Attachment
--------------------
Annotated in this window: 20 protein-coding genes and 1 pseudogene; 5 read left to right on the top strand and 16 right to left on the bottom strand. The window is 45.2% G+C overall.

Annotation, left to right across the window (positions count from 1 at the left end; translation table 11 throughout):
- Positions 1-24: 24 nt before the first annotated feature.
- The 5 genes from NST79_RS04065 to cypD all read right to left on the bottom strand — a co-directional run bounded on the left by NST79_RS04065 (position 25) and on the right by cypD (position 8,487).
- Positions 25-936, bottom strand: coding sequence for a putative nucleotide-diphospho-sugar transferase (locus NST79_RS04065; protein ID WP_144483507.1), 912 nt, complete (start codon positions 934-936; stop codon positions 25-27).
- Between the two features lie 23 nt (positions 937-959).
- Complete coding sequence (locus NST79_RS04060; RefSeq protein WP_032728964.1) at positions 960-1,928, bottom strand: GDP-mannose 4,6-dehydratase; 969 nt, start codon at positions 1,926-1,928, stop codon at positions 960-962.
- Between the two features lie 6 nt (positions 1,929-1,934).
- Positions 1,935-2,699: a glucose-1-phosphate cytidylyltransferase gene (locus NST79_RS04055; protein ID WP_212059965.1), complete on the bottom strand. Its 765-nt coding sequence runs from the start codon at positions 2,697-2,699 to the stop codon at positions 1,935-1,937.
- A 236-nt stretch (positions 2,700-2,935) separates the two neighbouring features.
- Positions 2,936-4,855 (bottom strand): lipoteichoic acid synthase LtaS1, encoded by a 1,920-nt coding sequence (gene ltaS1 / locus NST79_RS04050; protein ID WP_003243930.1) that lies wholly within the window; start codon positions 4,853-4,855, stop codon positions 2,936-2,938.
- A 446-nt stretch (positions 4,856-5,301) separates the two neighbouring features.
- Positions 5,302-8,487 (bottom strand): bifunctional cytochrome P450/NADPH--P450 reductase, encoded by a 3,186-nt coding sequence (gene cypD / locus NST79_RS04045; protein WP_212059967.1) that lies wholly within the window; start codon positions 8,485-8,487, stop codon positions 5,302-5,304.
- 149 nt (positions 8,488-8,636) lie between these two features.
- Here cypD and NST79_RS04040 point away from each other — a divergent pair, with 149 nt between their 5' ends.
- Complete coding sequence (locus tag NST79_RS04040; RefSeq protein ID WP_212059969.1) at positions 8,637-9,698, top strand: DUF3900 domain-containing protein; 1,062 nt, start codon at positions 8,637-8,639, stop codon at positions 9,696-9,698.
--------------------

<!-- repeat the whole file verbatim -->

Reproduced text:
Annotated in this window: 20 protein-coding genes and 1 pseudogene; 5 read left to right on the top strand and 16 right to left on the bottom strand. The window is 45.2% G+C overall.

Annotation, left to right across the window (positions count from 1 at the left end; translation table 11 throughout):
- Positions 1-24: 24 nt before the first annotated feature.
- The 5 genes from NST79_RS04065 to cypD all read right to left on the bottom strand — a co-directional run bounded on the left by NST79_RS04065 (position 25) and on the right by cypD (position 8,487).
- Positions 25-936, bottom strand: coding sequence for a putative nucleotide-diphospho-sugar transferase (locus NST79_RS04065; protein ID WP_144483507.1), 912 nt, complete (start codon positions 934-936; stop codon positions 25-27).
- Between the two features lie 23 nt (positions 937-959).
- Complete coding sequence (locus NST79_RS04060; RefSeq protein WP_032728964.1) at positions 960-1,928, bottom strand: GDP-mannose 4,6-dehydratase; 969 nt, start codon at positions 1,926-1,928, stop codon at positions 960-962.
- Between the two features lie 6 nt (positions 1,929-1,934).
- Positions 1,935-2,699: a glucose-1-phosphate cytidylyltransferase gene (locus NST79_RS04055; protein ID WP_212059965.1), complete on the bottom strand. Its 765-nt coding sequence runs from the start codon at positions 2,697-2,699 to the stop codon at positions 1,935-1,937.
- A 236-nt stretch (positions 2,700-2,935) separates the two neighbouring features.
- Positions 2,936-4,855 (bottom strand): lipoteichoic acid synthase LtaS1, encoded by a 1,920-nt coding sequence (gene ltaS1 / locus NST79_RS04050; protein ID WP_003243930.1) that lies wholly within the window; start codon positions 4,853-4,855, stop codon positions 2,936-2,938.
- A 446-nt stretch (positions 4,856-5,301) separates the two neighbouring features.
- Positions 5,302-8,487 (bottom strand): bifunctional cytochrome P450/NADPH--P450 reductase, encoded by a 3,186-nt coding sequence (gene cypD / locus NST79_RS04045; protein WP_212059967.1) that lies wholly within the window; start codon positions 8,485-8,487, stop codon positions 5,302-5,304.
- 149 nt (positions 8,488-8,636) lie between these two features.
- Here cypD and NST79_RS04040 point away from each other — a divergent pair, with 149 nt between their 5' ends.
- Complete coding sequence (locus tag NST79_RS04040; RefSeq protein ID WP_212059969.1) at positions 8,637-9,698, top strand: DUF3900 domain-containing protein; 1,062 nt, start codon at positions 8,637-8,639, stop codon at positions 9,696-9,698.